Guest Column
What 37 years in a Hillsborough classroom taught me | Column
As I retire from teaching, I’ve got a few thoughts on educating our kids, who are our future.
An empty hallway in a school.
An empty hallway in a school. [ DREAMSTIME | Dreamstime ]
Published Sept. 21

The students are settled into their school routines, and for the first time in 37 years I am not there with them. I have retired. Let me share a few reflections on my career as an elementary teacher in Hillsborough County.

I remember when teachers were treated as professionals. We were given the standards and benchmarks that our students needed to hit but had the freedom to develop our own lessons.

I remember when educators weren’t told to follow a specific timeline of lessons to be completed in math, science, reading, writing or social studies. The teacher, not a set schedule, determined the pace of learning. Teachers knew their students and could adapt the lessons as needed.

Mary Beth Laiti
Mary Beth Laiti [ Provided ]

I remember when promotion to the next grade was not determined by a specific standardized test score but the teacher’s observations and documentation of each learner. There were discussions between the teacher, administrators and special service teachers. My expertise as the child’s teacher was valued. We made the best decision for each child.

But teachers slowly lost control. It started with standardized tests, which would be used to determine school grades. These grades put pressure on administrators, and that flowed down to the teacher. Teachers were pressured to follow the district timeline for when each standard should be taught.

It wasn’t just students who were evaluated again and again. So were teachers. Over the years, they evolved; there were peer evaluations, principal and vice principal evaluations and unannounced pop-ins. Along with students’ test scores, these evaluations determined whether I was effective or not as an educator. Although I was rated highly effective, the whole process was stressful and exhausting.

During peer evaluations, a total stranger would observe a lesson and critique it. This total stranger doesn’t know my class, doesn’t know me and in many cases had considerably fewer years teaching. But this stranger was empowered to tell me what was effective in my instruction and what wasn’t.

When it came to principal and vice principal evaluations, we quickly learned that if you had a challenging student and asked for administration support, this could have a negative effect on your final evaluation.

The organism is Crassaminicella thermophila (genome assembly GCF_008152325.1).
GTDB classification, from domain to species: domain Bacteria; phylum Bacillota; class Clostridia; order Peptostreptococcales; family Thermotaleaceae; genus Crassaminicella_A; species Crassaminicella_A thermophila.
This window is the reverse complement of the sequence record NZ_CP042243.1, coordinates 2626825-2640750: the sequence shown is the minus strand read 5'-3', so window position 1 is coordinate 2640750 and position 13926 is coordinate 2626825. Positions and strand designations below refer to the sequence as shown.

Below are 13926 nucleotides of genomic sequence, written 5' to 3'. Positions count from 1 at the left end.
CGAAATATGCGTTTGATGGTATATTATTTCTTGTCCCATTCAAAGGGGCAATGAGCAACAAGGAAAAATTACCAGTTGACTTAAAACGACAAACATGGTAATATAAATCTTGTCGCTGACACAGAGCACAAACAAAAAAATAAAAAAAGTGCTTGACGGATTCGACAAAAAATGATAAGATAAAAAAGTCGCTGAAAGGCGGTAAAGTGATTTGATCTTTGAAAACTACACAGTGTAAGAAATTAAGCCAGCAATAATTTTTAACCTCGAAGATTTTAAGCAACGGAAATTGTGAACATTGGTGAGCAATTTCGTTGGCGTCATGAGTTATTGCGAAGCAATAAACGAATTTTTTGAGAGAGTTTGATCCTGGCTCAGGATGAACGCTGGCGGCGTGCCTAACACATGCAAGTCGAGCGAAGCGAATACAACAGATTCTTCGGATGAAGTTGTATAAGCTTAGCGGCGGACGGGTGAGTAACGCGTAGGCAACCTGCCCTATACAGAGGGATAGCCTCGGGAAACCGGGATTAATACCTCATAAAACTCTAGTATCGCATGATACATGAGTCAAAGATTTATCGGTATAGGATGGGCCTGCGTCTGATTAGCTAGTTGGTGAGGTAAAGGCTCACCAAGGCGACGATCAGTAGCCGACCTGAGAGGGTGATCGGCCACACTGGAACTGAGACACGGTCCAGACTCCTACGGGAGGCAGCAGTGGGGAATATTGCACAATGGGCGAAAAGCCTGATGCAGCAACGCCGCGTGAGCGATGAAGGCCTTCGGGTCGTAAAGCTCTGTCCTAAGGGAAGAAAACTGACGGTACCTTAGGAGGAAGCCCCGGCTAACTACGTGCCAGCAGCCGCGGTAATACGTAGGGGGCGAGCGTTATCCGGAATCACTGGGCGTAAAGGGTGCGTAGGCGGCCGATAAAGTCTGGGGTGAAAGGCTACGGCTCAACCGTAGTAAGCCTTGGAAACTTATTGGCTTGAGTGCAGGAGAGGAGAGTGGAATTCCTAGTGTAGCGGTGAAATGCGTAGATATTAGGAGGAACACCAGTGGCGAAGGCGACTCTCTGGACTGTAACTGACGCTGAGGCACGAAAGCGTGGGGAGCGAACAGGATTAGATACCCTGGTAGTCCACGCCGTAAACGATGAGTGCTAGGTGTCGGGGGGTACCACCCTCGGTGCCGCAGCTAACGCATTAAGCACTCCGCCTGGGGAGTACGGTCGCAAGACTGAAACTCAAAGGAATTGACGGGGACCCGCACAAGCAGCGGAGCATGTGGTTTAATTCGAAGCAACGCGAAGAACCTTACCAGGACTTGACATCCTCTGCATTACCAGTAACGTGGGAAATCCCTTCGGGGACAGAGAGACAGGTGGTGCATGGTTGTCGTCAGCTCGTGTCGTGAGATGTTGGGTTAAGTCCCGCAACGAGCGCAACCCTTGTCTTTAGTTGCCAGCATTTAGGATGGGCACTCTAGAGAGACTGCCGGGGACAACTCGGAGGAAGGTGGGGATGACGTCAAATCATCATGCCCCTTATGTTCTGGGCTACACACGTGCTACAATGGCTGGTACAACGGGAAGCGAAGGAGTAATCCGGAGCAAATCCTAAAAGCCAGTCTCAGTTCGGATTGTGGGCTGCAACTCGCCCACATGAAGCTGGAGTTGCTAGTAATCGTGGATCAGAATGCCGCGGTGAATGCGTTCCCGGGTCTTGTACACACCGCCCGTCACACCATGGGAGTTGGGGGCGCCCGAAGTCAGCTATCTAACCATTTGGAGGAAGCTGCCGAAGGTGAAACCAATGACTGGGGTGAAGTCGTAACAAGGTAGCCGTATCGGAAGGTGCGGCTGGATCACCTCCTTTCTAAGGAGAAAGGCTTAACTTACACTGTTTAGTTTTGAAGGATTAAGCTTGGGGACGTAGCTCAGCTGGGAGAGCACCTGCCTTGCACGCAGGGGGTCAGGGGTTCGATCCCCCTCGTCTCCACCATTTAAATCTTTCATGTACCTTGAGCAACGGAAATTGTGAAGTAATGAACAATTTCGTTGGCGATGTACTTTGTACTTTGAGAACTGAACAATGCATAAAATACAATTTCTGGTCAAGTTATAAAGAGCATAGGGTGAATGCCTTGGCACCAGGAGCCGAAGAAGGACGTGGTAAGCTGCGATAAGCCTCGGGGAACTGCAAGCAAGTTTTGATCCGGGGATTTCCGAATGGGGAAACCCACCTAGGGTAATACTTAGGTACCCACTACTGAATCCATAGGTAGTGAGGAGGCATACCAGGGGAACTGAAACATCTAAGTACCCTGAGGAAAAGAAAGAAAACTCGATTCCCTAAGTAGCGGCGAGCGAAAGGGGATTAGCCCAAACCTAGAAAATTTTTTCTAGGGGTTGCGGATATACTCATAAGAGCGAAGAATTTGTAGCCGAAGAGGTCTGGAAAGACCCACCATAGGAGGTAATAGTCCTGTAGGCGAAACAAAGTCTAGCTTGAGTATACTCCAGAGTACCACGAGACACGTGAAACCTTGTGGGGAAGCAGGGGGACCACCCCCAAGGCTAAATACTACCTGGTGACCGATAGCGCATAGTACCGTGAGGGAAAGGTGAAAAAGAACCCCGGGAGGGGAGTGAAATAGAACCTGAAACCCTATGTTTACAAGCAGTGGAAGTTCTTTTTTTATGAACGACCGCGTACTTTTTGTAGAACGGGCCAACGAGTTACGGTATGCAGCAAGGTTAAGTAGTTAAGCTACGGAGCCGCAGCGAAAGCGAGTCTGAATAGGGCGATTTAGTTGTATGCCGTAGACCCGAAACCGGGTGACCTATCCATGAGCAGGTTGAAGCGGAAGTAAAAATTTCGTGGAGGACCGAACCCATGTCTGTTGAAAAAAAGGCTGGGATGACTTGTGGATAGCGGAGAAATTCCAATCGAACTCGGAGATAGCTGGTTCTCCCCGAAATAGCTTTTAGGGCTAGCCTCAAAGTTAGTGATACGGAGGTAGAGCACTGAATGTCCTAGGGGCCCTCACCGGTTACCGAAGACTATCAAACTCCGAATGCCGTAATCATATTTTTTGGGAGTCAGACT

Even before any of these evaluations, we had to complete a detailed form covering every step of my lesson, explaining why I was teaching it, how it connected to prior and future learning. There were more questions. What teaching materials did I choose and why? How was I going to differentiate instruction for challenge learners, develop concepts for my core students and support struggling learners? This entire form could take between four and five hours to complete. Then I got to return to my important regular paperwork: to plan all the other lessons needed that week and then grade papers to help me understand where my instruction needed to go, and posting test score on the school’s data spreadsheet.

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There were other evaluations, too. There were district walk-throughs looking for “best practice” in teaching. At times there could be five or six people walking around my classroom, noting on their clip boards if my objectives were on the board along with the final outcomes of success. Was I giving specific praise, asking high level questions, providing differential instruction, evaluating learning during and after each lesson, conferencing with each student on test results and documenting all progress? They would talk to students and note again on the clip board if the child understood the objectives for the lesson.

There were pop-in observations where I wouldn’t know when the principal or vice principal or peer evaluator would show up. The systems to evaluate teachers and students kept changing. As I retired, we were using yet another one — the Florida Progress Monitoring System (FPMS). The first two tests are used to provide intervention and the final test for accountability measure (school grade, teacher bonuses and student promotion). All of this meant more instruction time spent testing and gathering data, which left less time for actual teaching.

Teachers often work two to three hours past our work day and four to six hours on the weekend to complete observation forms, conference forms, grading and tracking trends, and, of course, planning lessons.

We survived the changes that the COVID pandemic and remote learning had on students’ attitudes about learning. If it was too hard, many students just gave up, while others decided to be the class clown. When teachers contacted parents, some would blame other students as the negative influence.

There have been a lot of changes in 37 years. But there is one thing that has stayed true. Teachers work extremely hard because it’s an avocation more than a mere vocation. Ask any teacher, and that teacher will say it is impossible to be prepared and ready to give students the best education within the scheduled day. But all teachers want to see their students succeed. Let’s spend more time helping teachers, not judging them, so they can accomplish that goal.

Mary Beth Laiti was an elementary school teacher in Hillsborough County.